So the forestry scientists studied the annual growth rings of young and old trees at locations with and without noticeable extraction of ground water, in three forests of English oak in the Rhine valley, between the Freiburg Mooswald and the Hessisches Ried near Lampertheim. Their analysis of the statistical connections between the width of growth rings and climate data shows that the annual stem growth of oaks is negatively affected by summer drought. At locations with lowering of the groundwater, the sensitivity of oak growth to the summer droughts increased markedly since the start of groundwater extraction, which started 49 years ago or earlier at the different study sites. In contrast, the sensitivity of the annual ring growth remained relatively stable over time in oaks at sites without groundwater extraction. Another difference between locations with and without extraction of ground water, according to Georgios Skiadaresis, PhD student and lead author of the study, is: “Oaks with contact to groundwater can recover better in phases of favorable weather conditions, as can be seen from greater annual ring growth. But this is far less the case for oaks without contact to groundwater.” The researchers’ hypothesis that young oaks are less affected by the lowering of the groundwater, because their root system could be more adaptable than that of old oaks, was not confirmed.

The results of the study clearly show that the extraction of ground water below oak floodplain forests will worsen the negative effects of climate change. The authors indicate that adaptive strategies in other sectors, such as irrigation by agriculture, should not take place at the expense of the health of these forests. They recommend reducing rather than increasing the extraction of ground water from floodplain forests, to maintain the vitality of the trees in these ecosystems in the long term.

Read the paper: Frontiers In Forests And Global Change

Article source: University Freiburg

Image credit: Albert Reif

Algal library lends insights into genes for photosynthesis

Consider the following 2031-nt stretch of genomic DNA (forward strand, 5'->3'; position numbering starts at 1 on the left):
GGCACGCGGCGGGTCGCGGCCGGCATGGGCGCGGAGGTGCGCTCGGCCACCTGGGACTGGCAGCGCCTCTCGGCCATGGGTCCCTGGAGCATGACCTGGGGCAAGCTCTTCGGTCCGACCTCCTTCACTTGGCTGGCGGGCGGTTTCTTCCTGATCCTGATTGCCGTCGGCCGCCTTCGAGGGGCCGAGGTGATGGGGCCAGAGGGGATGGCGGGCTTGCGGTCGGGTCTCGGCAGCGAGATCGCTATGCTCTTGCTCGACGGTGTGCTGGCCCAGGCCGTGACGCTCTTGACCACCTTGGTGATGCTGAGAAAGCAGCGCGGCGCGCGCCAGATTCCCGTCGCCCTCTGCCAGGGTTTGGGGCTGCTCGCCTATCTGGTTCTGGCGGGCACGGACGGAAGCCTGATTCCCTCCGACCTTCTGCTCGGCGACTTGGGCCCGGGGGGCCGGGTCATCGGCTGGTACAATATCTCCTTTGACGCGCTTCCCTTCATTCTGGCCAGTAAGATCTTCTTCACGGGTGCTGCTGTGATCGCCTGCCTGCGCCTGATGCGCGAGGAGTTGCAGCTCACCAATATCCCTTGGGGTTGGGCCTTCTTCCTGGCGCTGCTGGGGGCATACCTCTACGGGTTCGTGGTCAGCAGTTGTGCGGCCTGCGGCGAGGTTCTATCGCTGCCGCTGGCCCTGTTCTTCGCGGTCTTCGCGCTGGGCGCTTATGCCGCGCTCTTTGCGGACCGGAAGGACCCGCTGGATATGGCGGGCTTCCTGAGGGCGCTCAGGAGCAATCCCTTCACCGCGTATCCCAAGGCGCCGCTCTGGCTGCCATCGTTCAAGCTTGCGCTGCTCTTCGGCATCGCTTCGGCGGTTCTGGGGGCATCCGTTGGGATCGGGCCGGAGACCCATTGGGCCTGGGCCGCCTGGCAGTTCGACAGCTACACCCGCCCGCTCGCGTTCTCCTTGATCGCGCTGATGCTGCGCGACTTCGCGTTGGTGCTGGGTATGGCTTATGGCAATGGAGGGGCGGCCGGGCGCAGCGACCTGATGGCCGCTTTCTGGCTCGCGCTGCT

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It isn’t easy being green. It takes thousands of genes to build the photosynthetic machinery that plants need to harness sunlight for growth. And yet, researchers don’t know exactly how these genes work.

Now a team led by Princeton University researchers has constructed a public “library” to help researchers to find out what each gene does. Using the library, the team identified 303 genes associated with photosynthesis including 21 newly discovered genes with high potential to provide new insights into this life-sustaining biological process. The study was published in Nature Genetics.

“The part of the plant responsible for photosynthesis is like a complex machine made up of many parts, and we want to understand what each part does,” said Martin Jonikas, assistant professor of molecular biology at Princeton. “This library, we hope, will be one of the foundations that people will build on to make the next generation of discoveries.”

Unlocking the role of each gene could allow researchers to engineer plants to grow more quickly, potentially meeting future world food needs. Plants could also potentially be altered to absorb more carbon dioxide, helping to address climate challenges.

The library, funded in large part through a grant from the National Science Foundation, consists of thousands of single-celled, pond-dwelling algae known as Chlamydomonas reinhardtii, or Chlamy for short. Each “book” in the library is a strain of Chlamy with a single mutation. The 62,000-plus mutant strains, housed at the University of Minnesota’s Chlamydomonas Resource Center, cover more than 80 percent of Chlamy’s genes.

Similar libraries have been made in other single-celled organisms, such as yeast, but this is the first such endeavor for any single-celled photosynthetic organism. The rapid growth of single-celled organisms make them valuable research tools.

“Because this algal species is often used as a model to understand a wider range of biological processes, this library will be an important resource,” said Karen Cone, a program director at the National Science Foundation, which was the primary funder for this research. “The partnership between the Jonikas group and the Chlamydomonas Resource Center enhances community accessibility to this valuable resource, which in turn will enable new discoveries, especially in one of NSF’s research priority areas, ‘Understanding the Rules of Life.’”

Due to various challenges inherent in Chlamy’s genome, the project took nine years to complete. Throughout the project, researchers used robots to keep generations of cells alive by changing the nutrient-rich liquid media in which the cells live.

The project started in 2010 while Jonikas and his team were at the Carnegie Institution for Science on the Stanford University campus, and was completed at Princeton where the Jonikas laboratory moved in 2016. The project was a collaboration with Arthur Grossman, a senior staff scientist at Carnegie and with the Chlamydomonas Resource Center run by Paul Lefebvre, a professor of plant and microbial biology at the University of Minnesota.